Carol Marine is one of the best-selling and least known artists in Eugene. A painter of small, colorful landscapes and still lifes, Marine works out of a home studio, sells her work exclusively online, and moved here only four years ago from Texas.
Her current production is the result of years of experimentation that began with studying art in college – something of a mistake, she says now – and selling large paintings in conventional art galleries, which also didn’t work that well for her.
But now, by combining her own approach to art – creating small, colorful and realistic paintings – with self-marketing through the web, she’s managed to turn art into a stable career.
Born in Montana and raised in Texas, though her voice betrays not the slightest bit of twang, Marine, who is now 36, wanted to be an artist for as long as she can remember. “Art was the one thing I was always good at,” she said. “And when I did it, I lost all sense of time.”
She studied art at the University of Texas at Austin, where she discovered – this was the late 1990s – that the version of art taught at universities had little to do with the paintings she wanted to make. The art her professors wanted was conceptual, brittle, rooted in political theory and personal crisis. Marine just wanted to make wonderful paintings.
“The reason I’m giving you Cs is that I want to hear about some kind of childhood trauma when you talk about your art,” one professor told her. “You need to make some kind of political statement.”
Marine survived her art education, though, and now – looking back – credits the university with at least teaching her to work thoughtfully in a studio for long stretches at a time.
After she graduated in 2000, she realized how little she knew about being a professional artist. She had never seen a painting demonstration in class. She hadn’t heard a lecture on value or composition in painting. “We would just have these long group critiques,” she said.
Worse, she hadn’t had any classes on the business of art. “They would laugh at you if you said you wanted to make a living at art,” she recalls of her teachers. “”That meant you were a sellout.”
Marine married her husband, David, before graduating in 2000. Once done with school, she told him she was going to get a job to support her painting. He said no. “I really believe in you,” he told her. “Someday, you’ll be supporting me. So just go paint.”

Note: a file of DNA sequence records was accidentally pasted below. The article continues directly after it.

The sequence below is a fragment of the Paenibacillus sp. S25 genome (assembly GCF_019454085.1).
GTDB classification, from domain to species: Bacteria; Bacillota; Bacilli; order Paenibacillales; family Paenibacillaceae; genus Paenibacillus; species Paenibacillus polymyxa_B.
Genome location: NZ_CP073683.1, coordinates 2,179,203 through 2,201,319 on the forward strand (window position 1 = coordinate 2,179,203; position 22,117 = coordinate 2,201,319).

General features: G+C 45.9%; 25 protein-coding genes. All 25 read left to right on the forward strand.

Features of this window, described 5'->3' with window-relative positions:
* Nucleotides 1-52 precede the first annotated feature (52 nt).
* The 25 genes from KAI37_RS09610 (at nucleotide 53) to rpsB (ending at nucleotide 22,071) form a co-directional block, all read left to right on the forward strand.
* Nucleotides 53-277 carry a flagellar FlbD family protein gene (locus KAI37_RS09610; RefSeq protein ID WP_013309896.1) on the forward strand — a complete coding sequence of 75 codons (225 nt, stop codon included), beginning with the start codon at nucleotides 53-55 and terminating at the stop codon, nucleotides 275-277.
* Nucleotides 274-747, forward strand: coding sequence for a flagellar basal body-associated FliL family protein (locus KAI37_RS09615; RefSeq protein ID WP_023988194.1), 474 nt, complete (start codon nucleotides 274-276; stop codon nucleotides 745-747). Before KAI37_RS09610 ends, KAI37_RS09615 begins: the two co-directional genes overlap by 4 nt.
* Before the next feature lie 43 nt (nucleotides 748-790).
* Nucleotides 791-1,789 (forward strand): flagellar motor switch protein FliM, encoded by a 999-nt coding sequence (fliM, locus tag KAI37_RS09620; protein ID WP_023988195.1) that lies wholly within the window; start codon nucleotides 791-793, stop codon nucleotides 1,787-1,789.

With spousal support of a kind that many artists only dream of, she began painting every day, turning out large canvases that took her weeks to finish – the sort of thing she had learned to do in school. Months and years went by, and she was only barely selling her work. One day she realized: “I’m following my dream. And it sucks, big time.”
She decided to go to beauty school.
David told her to give art one more shot. She turned out 10 paintings in six months – and found a gallery in Austin.
That wasn’t the pot of gold at the end of the rainbow, though. Soon, she had her work in seven galleries – and, in her best year, made only $15,000, before expenses.
About that time she and her husband adopted an infant. Carol stayed home to take care of the baby, but found herself with free time each day while their son napped. She began painting – small paintings, just a few inches on a side. A size of painting she could complete during a single nap.
She discovered that her art progressed much faster by producing many small paintings than by doing a few large ones.
“In the six months of doing these paintings, I learned more than I had in the five years before that,” she said. “I thought, ‘What do I have to lose?’ So I really let loose. And now it’s been eight years I’ve been doing this.”
“This” means not just creating a blizzard of small paintings – landscapes and still lifes, primarily – but marketing them well online.
Carol caught the early wave of the online daily painting movement, and she and her husband created their own membership artists’ website, DailyPaintworks.com, that now has 1,400 members. Participating artists pay a flat fee of $12.95 a month for listing works and a 3 percent commission on auction sales.
The downside to finding her artistic metier? Too much enthusiasm.
Marine is a bit of a workaholic. “I felt like I needed to be in the studio painting eight hours a day, five days a week,” she said. “I got so burned out that the thought of a paintbrush made me cry. I finally promised myself I would never ever paint when I didn’t feel like it.”
She’s given up galleries, and now sells her work exclusively online, through auctions and straight sales at her Daily Paintworks website, CarolMarine.com.
“I pulled out of all my galleries three or four years ago,” she says. “I was having to hassle them for money, and I was making three or four times as much online.”
Online art sales, she believes, can only grow as the art-buying public becomes more comfortable with that marketplace. “Small paintings will always sell better online, and larger ones will sell better in galleries,” she says. “People want to see something in person if they’re going to pay big money for it. My opinion anyway.
The Marines moved to Eugene, where David had previously lived, after their home in Texas – along with the brand-new studio David had just built for her – was burned to the ground in a wildfire in 2011. No one was injured, but virtually everything they owned, including her paintings, was gone in a moment.
“I’d lived in Seattle for a year in high school and fell in love with the Northwest,” she says. “We didn’t want to live in a small town or a big city. Eugene has been a great fit for us.”